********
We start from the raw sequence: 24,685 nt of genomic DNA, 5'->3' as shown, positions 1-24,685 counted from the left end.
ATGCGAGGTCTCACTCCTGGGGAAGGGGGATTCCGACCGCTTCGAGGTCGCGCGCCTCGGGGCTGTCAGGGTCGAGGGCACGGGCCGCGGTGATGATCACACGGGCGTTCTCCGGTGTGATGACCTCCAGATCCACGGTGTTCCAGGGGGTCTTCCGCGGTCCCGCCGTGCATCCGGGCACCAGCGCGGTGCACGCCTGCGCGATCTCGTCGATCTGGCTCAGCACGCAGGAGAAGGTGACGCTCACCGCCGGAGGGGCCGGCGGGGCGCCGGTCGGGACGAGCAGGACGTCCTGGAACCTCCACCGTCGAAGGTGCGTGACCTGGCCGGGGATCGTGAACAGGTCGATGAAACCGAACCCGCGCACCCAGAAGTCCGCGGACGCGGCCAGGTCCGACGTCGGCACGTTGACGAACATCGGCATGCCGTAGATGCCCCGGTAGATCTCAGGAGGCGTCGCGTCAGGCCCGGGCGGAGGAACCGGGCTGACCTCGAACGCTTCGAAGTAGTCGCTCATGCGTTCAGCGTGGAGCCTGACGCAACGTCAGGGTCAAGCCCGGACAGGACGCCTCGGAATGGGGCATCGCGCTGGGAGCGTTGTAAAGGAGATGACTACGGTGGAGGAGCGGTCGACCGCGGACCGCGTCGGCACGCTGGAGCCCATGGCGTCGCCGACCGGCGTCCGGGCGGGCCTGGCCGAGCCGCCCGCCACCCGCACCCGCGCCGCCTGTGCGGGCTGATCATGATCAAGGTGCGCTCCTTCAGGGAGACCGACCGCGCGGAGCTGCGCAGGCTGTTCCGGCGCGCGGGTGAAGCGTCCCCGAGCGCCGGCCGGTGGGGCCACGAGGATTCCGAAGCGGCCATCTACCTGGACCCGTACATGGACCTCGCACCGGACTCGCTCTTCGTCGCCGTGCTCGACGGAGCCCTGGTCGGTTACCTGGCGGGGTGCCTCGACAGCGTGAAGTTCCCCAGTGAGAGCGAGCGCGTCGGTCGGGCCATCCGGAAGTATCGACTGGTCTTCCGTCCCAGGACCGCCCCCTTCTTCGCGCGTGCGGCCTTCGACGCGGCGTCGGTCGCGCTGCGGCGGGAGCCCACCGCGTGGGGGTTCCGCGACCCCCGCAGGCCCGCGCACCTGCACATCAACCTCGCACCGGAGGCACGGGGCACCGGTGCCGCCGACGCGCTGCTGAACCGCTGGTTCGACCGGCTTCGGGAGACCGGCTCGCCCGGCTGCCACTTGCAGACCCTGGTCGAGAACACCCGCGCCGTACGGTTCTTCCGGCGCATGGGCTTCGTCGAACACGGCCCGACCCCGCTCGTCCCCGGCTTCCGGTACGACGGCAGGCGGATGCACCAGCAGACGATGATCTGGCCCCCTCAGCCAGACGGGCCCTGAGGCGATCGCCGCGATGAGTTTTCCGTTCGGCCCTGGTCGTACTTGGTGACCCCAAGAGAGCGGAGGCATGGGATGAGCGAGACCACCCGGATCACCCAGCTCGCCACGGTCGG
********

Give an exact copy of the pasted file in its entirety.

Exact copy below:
We start from the raw sequence: 24,685 nt of genomic DNA, 5'->3' as shown, positions 1-24,685 counted from the left end.
ATGCGAGGTCTCACTCCTGGGGAAGGGGGATTCCGACCGCTTCGAGGTCGCGCGCCTCGGGGCTGTCAGGGTCGAGGGCACGGGCCGCGGTGATGATCACACGGGCGTTCTCCGGTGTGATGACCTCCAGATCCACGGTGTTCCAGGGGGTCTTCCGCGGTCCCGCCGTGCATCCGGGCACCAGCGCGGTGCACGCCTGCGCGATCTCGTCGATCTGGCTCAGCACGCAGGAGAAGGTGACGCTCACCGCCGGAGGGGCCGGCGGGGCGCCGGTCGGGACGAGCAGGACGTCCTGGAACCTCCACCGTCGAAGGTGCGTGACCTGGCCGGGGATCGTGAACAGGTCGATGAAACCGAACCCGCGCACCCAGAAGTCCGCGGACGCGGCCAGGTCCGACGTCGGCACGTTGACGAACATCGGCATGCCGTAGATGCCCCGGTAGATCTCAGGAGGCGTCGCGTCAGGCCCGGGCGGAGGAACCGGGCTGACCTCGAACGCTTCGAAGTAGTCGCTCATGCGTTCAGCGTGGAGCCTGACGCAACGTCAGGGTCAAGCCCGGACAGGACGCCTCGGAATGGGGCATCGCGCTGGGAGCGTTGTAAAGGAGATGACTACGGTGGAGGAGCGGTCGACCGCGGACCGCGTCGGCACGCTGGAGCCCATGGCGTCGCCGACCGGCGTCCGGGCGGGCCTGGCCGAGCCGCCCGCCACCCGCACCCGCGCCGCCTGTGCGGGCTGATCATGATCAAGGTGCGCTCCTTCAGGGAGACCGACCGCGCGGAGCTGCGCAGGCTGTTCCGGCGCGCGGGTGAAGCGTCCCCGAGCGCCGGCCGGTGGGGCCACGAGGATTCCGAAGCGGCCATCTACCTGGACCCGTACATGGACCTCGCACCGGACTCGCTCTTCGTCGCCGTGCTCGACGGAGCCCTGGTCGGTTACCTGGCGGGGTGCCTCGACAGCGTGAAGTTCCCCAGTGAGAGCGAGCGCGTCGGTCGGGCCATCCGGAAGTATCGACTGGTCTTCCGTCCCAGGACCGCCCCCTTCTTCGCGCGTGCGGCCTTCGACGCGGCGTCGGTCGCGCTGCGGCGGGAGCCCACCGCGTGGGGGTTCCGCGACCCCCGCAGGCCCGCGCACCTGCACATCAACCTCGCACCGGAGGCACGGGGCACCGGTGCCGCCGACGCGCTGCTGAACCGCTGGTTCGACCGGCTTCGGGAGACCGGCTCGCCCGGCTGCCACTTGCAGACCCTGGTCGAGAACACCCGCGCCGTACGGTTCTTCCGGCGCATGGGCTTCGTCGAACACGGCCCGACCCCGCTCGTCCCCGGCTTCCGGTACGACGGCAGGCGGATGCACCAGCAGACGATGATCTGGCCCCCTCAGCCAGACGGGCCCTGAGGCGATCGCCGCGATGAGTTTTCCGTTCGGCCCTGGTCGTACTTGGTGACCCCAAGAGAGCGGAGGCATGGGATGAGCGAGACCACCCGGATCACCCAGCTCGCCACGGTCGG